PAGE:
Some 12 months have passed and this article is a collection of my reflections/findings after using Engage with CEOs, directors and managers within a wide range of organisations.
Dr Jodi O’Dell would describe Engage as a diagnostic tool driving development. It diagnoses an individual’s thoughts and beliefs across 15 scales summarised into three broad themes: Confidence, Openness and Impact. The three are added together to provide an overall Engagement score. The resulting reports provide feedback and questions to focus development. Examples of the fifteen scales include measuring self-belief, confidence relating to completing required tasks, social confidence, how adaptable and open to change an individual is, and rating perceived impact at work.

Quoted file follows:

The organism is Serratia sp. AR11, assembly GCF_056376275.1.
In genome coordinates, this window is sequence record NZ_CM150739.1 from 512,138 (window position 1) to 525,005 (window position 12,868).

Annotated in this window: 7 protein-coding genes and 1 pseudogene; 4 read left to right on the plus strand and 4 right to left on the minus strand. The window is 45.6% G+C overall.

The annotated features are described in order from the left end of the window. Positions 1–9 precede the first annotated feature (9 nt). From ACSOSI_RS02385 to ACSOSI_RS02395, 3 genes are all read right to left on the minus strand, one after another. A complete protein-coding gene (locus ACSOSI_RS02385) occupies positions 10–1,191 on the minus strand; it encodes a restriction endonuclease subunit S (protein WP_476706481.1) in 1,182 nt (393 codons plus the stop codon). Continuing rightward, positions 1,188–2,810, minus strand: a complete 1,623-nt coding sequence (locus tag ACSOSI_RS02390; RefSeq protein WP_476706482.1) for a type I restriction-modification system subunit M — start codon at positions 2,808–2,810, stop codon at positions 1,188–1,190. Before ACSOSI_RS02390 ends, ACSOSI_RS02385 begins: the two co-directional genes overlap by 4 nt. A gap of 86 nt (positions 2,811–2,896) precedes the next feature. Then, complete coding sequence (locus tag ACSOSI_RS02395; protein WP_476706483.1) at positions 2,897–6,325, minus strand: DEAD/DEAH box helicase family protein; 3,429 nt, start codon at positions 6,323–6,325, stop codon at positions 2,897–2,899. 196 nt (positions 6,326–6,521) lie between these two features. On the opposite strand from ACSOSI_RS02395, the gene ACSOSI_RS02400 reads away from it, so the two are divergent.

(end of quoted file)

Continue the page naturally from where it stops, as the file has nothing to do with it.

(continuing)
1. Engage is different, it’s about mind-set
The first thing that struck me was that Engage was different from other tools I’ve come across. As I’m level A & B (Personality & Ability) accredited I’m used to using psychometrics. Most of the tools out there report what might be perceived as visible externalised behaviours such as type or traits. These are generally considered to be fairly stable throughout our lives.
An en example, MBTI tells me I have a preference towards ENFP (MBTI). This suggests I’m energised when with people (extrovert), I take on information through my intuition/sixth sense, I process information through my values/feelings and I prefer to engage with the world spontaneously with less structure.